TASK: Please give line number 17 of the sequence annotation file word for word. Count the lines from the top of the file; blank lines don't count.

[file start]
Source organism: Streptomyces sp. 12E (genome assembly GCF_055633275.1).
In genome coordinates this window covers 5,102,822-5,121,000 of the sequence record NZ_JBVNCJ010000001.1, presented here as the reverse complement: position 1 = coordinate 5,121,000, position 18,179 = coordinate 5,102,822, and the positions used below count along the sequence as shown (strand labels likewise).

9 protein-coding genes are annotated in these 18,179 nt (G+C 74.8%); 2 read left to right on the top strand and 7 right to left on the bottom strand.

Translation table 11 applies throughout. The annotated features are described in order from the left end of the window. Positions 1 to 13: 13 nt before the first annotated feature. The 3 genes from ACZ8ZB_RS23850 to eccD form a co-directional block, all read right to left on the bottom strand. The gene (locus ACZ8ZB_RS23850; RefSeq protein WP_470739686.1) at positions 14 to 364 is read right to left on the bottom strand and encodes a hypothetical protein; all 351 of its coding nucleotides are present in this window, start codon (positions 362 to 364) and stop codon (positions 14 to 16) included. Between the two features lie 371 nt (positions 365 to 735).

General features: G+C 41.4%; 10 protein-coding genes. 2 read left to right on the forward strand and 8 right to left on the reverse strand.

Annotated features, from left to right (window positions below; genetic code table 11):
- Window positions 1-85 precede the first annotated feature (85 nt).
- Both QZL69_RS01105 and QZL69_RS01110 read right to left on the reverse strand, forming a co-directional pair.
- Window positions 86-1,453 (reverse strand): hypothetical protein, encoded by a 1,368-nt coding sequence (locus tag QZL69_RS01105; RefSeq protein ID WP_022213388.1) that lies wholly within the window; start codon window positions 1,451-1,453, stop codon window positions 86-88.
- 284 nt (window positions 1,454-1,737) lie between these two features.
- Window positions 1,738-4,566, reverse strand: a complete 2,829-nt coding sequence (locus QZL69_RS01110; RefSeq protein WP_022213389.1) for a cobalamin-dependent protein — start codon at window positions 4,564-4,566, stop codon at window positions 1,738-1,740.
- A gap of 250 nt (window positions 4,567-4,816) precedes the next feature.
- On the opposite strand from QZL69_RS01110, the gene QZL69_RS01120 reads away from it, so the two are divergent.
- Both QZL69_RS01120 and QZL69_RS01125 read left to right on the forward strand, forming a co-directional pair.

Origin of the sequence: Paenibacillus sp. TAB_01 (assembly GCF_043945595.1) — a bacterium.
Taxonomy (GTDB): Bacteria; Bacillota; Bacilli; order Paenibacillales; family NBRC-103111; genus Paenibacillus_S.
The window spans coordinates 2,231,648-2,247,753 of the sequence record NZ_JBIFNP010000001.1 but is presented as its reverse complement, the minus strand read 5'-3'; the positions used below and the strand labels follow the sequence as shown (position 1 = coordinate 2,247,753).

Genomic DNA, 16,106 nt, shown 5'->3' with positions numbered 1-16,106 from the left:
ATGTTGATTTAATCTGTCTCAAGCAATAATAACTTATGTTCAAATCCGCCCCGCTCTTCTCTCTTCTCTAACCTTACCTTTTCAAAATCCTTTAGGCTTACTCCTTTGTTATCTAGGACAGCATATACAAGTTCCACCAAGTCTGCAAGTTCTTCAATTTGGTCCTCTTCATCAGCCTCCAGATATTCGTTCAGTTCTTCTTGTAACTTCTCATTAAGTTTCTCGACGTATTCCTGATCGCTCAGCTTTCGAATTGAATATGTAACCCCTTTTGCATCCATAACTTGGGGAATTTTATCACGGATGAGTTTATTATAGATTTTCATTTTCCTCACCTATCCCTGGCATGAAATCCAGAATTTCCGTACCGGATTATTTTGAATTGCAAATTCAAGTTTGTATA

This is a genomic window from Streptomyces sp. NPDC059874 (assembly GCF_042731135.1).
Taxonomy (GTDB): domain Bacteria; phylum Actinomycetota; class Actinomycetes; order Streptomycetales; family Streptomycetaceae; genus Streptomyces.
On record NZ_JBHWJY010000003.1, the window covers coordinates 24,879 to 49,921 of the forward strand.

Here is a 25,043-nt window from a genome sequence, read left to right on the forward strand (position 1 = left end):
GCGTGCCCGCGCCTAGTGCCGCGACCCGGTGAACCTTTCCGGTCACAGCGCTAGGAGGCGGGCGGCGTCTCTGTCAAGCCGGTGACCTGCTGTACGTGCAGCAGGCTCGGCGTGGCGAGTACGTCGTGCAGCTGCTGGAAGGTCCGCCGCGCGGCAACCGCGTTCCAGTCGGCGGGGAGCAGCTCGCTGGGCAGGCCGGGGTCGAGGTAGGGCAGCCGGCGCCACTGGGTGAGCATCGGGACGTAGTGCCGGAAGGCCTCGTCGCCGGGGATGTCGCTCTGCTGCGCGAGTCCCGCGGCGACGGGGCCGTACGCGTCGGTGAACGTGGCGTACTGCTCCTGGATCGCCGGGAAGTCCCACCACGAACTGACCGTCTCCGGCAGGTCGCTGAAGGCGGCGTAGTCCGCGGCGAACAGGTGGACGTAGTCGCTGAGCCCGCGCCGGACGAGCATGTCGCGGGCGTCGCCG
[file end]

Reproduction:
The window spans coordinates 2,231,648-2,247,753 of the sequence record NZ_JBIFNP010000001.1 but is presented as its reverse complement, the minus strand read 5'-3'; the positions used below and the strand labels follow the sequence as shown (position 1 = coordinate 2,247,753).